Every year, I try to subtly steer my loved ones into buying Christmas gifts for me that I’ll actually use. When it comes to stuff for the kitchen, this means gadgets, appliances and even food that I’ll put to good use, not items that will just clutter up the already crowded cupboards, counters, closets and kitchen drawers. In other words, I don’t need a third mini food processor or an eighth set of steak knives. Nor do I want anything with the name Rachael Ray embossed on it.
If you’re buying for a cook this holiday season—no matter their level or expertise—I think you’ll find something on this gift list to make your favorite foodie very happy on Christmas Day.
Learn: Cooking classes make great gifts. For example, who wouldn’t enjoy a hands-on (not to mention lips-on) cooking class and dinner with Marguerite Henderson (MargueriteHenderson.com), author of books like Savor the Memories and Small Sweet Treats. Class topics run the gamut from “Cooking from the Local Farmstands on Highway 89” and “Sicily Revisited” to “Knife Skills Perfected.”
The informal classes at Tony Caputo’s Market & Deli are always fun and instructive, especially the ones that include wine pairings. Check out the schedule at CaputosDeli.com.
Chef Elio Scanu and Zucca Trattoria in South Ogden host frequent Saturday cooking classes—who wouldn’t want to learn some kitchen secrets from a chef with the crazy skills of Scanu? Visit MyZucca.com to learn more. You’ll also want to visit Bambara-SLC.com periodically to stay abreast of the hands-on classes sporadically taught by Bambara Executive Chef Nathan Powers. They are fun, informative and delicious.
Chop: Ask any professional chef about his most important kitchen tools, and chances are, he or she will start talking about knives. A good, all-purpose, high-quality kitchen knife is indispensable to even the most amateur cook. Someday, I hope to own a high-performance knife made by Master Bladesmith Bob Kramer (KramerKnives.com). Unfortunately for me, they sell for about $300 per inch, so an 8-inch chef knife would run about $2,400. However, Sur La Table sells a Bob Kramer-licensed 10-inch carbon-steel chef knife by Zwilling J.A. Henckels for $399.95 if you want something with Kramer’s name on it.
Or, for $69.95 at Williams-Sonoma, you can pick up the knife that I use more than any other in my kitchen: a 7-inch Wüsthof hollow-ground Santoku knife. I love the balance, weight and precision of this exceptional high-carbon steel knife and its razor-sharp cutting edge.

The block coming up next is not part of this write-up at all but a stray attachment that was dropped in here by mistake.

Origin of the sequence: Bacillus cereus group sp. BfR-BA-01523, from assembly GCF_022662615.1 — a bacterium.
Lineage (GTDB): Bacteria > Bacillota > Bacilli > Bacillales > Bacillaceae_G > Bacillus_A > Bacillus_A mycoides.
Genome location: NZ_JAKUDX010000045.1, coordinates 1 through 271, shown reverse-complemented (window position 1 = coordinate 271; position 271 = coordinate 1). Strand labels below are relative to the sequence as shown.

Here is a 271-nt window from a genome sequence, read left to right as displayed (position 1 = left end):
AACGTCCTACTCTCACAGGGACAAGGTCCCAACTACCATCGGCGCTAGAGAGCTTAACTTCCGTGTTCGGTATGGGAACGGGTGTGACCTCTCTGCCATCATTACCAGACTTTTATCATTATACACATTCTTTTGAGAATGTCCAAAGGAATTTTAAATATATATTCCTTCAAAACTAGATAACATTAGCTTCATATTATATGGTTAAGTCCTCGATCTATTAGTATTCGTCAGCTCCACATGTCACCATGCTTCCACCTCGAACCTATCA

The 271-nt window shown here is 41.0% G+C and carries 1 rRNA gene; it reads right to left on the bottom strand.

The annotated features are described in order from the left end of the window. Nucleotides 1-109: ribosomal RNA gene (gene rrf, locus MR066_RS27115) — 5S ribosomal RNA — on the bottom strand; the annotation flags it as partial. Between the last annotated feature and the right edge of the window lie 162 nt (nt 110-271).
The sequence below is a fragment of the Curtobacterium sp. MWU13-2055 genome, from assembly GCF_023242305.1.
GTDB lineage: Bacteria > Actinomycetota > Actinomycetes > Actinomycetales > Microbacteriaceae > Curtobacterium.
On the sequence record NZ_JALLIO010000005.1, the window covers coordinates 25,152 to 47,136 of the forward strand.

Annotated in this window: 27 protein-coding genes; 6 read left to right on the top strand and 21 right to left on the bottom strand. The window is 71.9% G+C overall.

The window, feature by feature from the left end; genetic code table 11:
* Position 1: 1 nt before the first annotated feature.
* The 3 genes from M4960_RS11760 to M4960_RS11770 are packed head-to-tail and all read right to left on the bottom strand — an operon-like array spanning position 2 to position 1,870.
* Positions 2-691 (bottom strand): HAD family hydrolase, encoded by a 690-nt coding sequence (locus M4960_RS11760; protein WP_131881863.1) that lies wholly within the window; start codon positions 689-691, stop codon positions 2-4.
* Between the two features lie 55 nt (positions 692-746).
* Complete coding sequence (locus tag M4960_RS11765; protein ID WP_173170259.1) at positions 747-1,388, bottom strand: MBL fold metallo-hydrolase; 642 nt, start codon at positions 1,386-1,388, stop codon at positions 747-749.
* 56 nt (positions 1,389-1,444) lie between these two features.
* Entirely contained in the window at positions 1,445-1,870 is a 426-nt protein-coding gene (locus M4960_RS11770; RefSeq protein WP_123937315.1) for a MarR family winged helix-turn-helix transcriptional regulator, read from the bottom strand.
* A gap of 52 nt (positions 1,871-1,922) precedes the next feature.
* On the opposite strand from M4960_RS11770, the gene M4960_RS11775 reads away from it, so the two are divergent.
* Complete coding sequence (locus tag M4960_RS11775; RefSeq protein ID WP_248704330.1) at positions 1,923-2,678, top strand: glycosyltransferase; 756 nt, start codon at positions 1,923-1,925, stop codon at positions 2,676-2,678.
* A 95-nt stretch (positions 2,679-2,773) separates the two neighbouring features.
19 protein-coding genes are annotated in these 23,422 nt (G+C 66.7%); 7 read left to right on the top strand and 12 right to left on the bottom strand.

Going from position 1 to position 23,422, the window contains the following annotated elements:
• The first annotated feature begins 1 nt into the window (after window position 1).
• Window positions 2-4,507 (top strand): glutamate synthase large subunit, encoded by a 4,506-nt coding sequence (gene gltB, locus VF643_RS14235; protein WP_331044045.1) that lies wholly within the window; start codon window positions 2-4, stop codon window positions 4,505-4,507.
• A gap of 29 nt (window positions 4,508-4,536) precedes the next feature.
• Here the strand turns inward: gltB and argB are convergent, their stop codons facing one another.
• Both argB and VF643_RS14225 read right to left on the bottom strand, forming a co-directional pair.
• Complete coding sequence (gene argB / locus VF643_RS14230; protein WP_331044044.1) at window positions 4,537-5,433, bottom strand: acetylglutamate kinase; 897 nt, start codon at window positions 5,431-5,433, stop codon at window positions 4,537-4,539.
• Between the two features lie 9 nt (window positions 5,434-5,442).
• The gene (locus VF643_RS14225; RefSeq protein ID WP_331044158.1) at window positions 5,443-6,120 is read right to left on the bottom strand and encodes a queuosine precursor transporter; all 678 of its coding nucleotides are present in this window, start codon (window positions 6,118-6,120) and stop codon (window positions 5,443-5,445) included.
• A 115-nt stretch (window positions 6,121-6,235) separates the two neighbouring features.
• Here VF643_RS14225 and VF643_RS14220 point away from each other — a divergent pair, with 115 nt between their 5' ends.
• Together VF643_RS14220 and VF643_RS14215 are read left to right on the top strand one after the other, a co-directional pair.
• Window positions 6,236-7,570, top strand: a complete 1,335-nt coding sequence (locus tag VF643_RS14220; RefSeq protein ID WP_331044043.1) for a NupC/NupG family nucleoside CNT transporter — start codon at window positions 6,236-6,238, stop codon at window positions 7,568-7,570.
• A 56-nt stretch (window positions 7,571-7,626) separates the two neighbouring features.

Read: I’d be very happy to find a gift subscription to one of my favorite culinary periodicals under the tree on Christmas morning. For example, I’d be ecstatic with a Lucky Peach subscription. Lucky Peach is a quarterly literary magazine for foodies curated by the great David Chang and Chris Ying. It’s always as irreverent as it is entertaining, with articles penned by the likes of Marc Maron, Tony Bourdain, Mario Batali, Harold McGee, Elvis Mitchell and other interesting food mavens (McSweeneys.net/LuckyPeach).
For many years, John Thorne—author of Outlaw Cook, Mouth Wide Open, Pot on the Fire and other terrific books—has, with his wife, Matt, produced the best food newsletter in the country from his home in Maine, called Simple Cooking. Thorne’s topics are always eclectic—the current Simple Cooking issue includes thoughts on a Polish potato soup flavored with dill pickles, and a dish made with roasted vegetables and hummus. Subscribe at OutlawCook.com.
Lovers of both food and fiction will also love Martin Walker’s Bruno series of novels. They are set in Dordogne, France, and feature Chief of Police Bruno Courrèges and his penchant for foie gras, lamb stews and bottles of Pomerol. Bruno, Chief of Police; Black Diamond (a mystery about truffles); The Dark Vineyard; and The Crowded Grave are all deliciously entertaining.
Drink: To be honest, when my wife gave me a Vinturi wine aerator in 2011 for Christmas, I thought it was silly and a waste of money. I stand corrected. This little gadget has won me over. Essentially, it’s a small glass vessel with a number of internal chambers that allows you to aerate a single glass of wine (as opposed to decanting an entire bottle), thereby magnifying the aromas and flavors of the wine. It’s available at Bed, Bath & Beyond for $29.99.
Cook: There is no shortage of cookbooks on the shelves of your local bookseller. However, two very interesting cookbooks recently caught my attention, in part due to their exoticism. I mean, as much as I love him, do I really need another Jamie Oliver cookbook? On the other hand, I’ve never even seen a cookbook about Belize until recently. Flavors of Belize: The Cookbook, from McNab Publishing Ltd., was compiled by Tanya McNab and Shelley Bowen Stonesifer, experts on the cuisine of Belize. There are recipes for dishes you’d expect, like conch fritters, grouper ceviche and a number of Creole dishes, but also surprising ones such as hibiscus-marinated pork tenderloin and puerco pibil.
It’s a delectable collection of exotic eats. Ditto for Modern Flavors of Arabia: Recipes & Memories From My Middle Eastern Kitchen, by Suzanne Husseini. I’ve been working my way through recipes like those for cinnamon-spiced kibbeh tartare, chicken shawarma, falafel, mjadara, kofta and elegant walnut-and-herb stuffed salmon with spicy tahini sauce. All are stupendous.
Eat: Wanna make Christmas dinner especially memorable? A Kurobuta ham or American Wagyu (Kobe) beef tenderloin roast from Idaho’s Snake River Farms (SnakeRiverFarms.com) is just the ticket. Once you eat a Snake River Farms ham, nothing else will quite stack up. Of course, goose is an all-but-forgotten holiday classic. If you’d like to cook your goose for the holidays, I suggest turning to DArtagnan.com for an all-natural, humanely raised, free-range White Embden goose. It’s all succulent, dark, rich meat—a bird you won’t soon forget.